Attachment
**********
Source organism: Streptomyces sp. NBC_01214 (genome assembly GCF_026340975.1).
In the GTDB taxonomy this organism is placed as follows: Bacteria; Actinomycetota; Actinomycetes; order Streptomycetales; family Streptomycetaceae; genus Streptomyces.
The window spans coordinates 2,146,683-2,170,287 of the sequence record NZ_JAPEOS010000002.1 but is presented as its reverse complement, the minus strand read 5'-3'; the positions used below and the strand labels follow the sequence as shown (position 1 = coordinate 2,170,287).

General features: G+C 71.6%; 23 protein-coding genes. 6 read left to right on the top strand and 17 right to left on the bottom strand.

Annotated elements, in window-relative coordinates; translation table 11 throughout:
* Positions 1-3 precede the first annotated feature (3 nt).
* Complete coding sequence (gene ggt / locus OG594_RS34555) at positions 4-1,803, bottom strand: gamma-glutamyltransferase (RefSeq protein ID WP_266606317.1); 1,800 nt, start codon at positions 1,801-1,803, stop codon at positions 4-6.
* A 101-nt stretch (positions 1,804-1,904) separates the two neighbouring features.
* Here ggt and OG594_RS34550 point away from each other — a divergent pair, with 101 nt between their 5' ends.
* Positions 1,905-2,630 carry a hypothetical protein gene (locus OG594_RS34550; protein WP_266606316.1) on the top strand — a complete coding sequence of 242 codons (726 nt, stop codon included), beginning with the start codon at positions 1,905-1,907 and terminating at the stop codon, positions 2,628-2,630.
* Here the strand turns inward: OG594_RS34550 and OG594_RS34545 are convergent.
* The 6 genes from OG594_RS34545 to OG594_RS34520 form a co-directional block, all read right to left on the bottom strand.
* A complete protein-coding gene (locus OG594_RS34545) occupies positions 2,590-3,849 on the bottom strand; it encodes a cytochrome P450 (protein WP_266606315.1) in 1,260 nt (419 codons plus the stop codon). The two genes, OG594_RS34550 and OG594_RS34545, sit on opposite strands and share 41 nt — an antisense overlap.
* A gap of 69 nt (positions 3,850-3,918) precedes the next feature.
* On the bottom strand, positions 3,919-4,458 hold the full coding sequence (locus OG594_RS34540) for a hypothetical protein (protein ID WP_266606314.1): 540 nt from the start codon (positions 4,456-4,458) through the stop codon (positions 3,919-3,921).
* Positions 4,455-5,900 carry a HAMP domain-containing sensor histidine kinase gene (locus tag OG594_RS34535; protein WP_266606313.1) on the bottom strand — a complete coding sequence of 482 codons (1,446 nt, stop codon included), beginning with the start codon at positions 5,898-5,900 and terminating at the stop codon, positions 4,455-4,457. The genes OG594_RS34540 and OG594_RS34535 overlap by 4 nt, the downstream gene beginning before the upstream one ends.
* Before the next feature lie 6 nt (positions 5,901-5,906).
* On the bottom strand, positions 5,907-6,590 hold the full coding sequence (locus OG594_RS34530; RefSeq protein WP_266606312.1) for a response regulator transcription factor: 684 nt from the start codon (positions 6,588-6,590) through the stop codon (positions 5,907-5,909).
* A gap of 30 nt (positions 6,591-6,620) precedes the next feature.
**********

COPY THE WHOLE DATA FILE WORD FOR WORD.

Source organism: Streptomyces sp. NBC_01214 (genome assembly GCF_026340975.1).
In the GTDB taxonomy this organism is placed as follows: Bacteria; Actinomycetota; Actinomycetes; order Streptomycetales; family Streptomycetaceae; genus Streptomyces.
The window spans coordinates 2,146,683-2,170,287 of the sequence record NZ_JAPEOS010000002.1 but is presented as its reverse complement, the minus strand read 5'-3'; the positions used below and the strand labels follow the sequence as shown (position 1 = coordinate 2,170,287).

General features: G+C 71.6%; 23 protein-coding genes. 6 read left to right on the top strand and 17 right to left on the bottom strand.

Annotated elements, in window-relative coordinates; translation table 11 throughout:
* Positions 1-3 precede the first annotated feature (3 nt).
* Complete coding sequence (gene ggt / locus OG594_RS34555) at positions 4-1,803, bottom strand: gamma-glutamyltransferase (RefSeq protein ID WP_266606317.1); 1,800 nt, start codon at positions 1,801-1,803, stop codon at positions 4-6.
* A 101-nt stretch (positions 1,804-1,904) separates the two neighbouring features.
* Here ggt and OG594_RS34550 point away from each other — a divergent pair, with 101 nt between their 5' ends.
* Positions 1,905-2,630 carry a hypothetical protein gene (locus OG594_RS34550; protein WP_266606316.1) on the top strand — a complete coding sequence of 242 codons (726 nt, stop codon included), beginning with the start codon at positions 1,905-1,907 and terminating at the stop codon, positions 2,628-2,630.
* Here the strand turns inward: OG594_RS34550 and OG594_RS34545 are convergent.
* The 6 genes from OG594_RS34545 to OG594_RS34520 form a co-directional block, all read right to left on the bottom strand.
* A complete protein-coding gene (locus OG594_RS34545) occupies positions 2,590-3,849 on the bottom strand; it encodes a cytochrome P450 (protein WP_266606315.1) in 1,260 nt (419 codons plus the stop codon). The two genes, OG594_RS34550 and OG594_RS34545, sit on opposite strands and share 41 nt — an antisense overlap.
* A gap of 69 nt (positions 3,850-3,918) precedes the next feature.
* On the bottom strand, positions 3,919-4,458 hold the full coding sequence (locus OG594_RS34540) for a hypothetical protein (protein ID WP_266606314.1): 540 nt from the start codon (positions 4,456-4,458) through the stop codon (positions 3,919-3,921).
* Positions 4,455-5,900 carry a HAMP domain-containing sensor histidine kinase gene (locus tag OG594_RS34535; protein WP_266606313.1) on the bottom strand — a complete coding sequence of 482 codons (1,446 nt, stop codon included), beginning with the start codon at positions 5,898-5,900 and terminating at the stop codon, positions 4,455-4,457. The genes OG594_RS34540 and OG594_RS34535 overlap by 4 nt, the downstream gene beginning before the upstream one ends.
* Before the next feature lie 6 nt (positions 5,901-5,906).
* On the bottom strand, positions 5,907-6,590 hold the full coding sequence (locus OG594_RS34530; RefSeq protein WP_266606312.1) for a response regulator transcription factor: 684 nt from the start codon (positions 6,588-6,590) through the stop codon (positions 5,907-5,909).
* A gap of 30 nt (positions 6,591-6,620) precedes the next feature.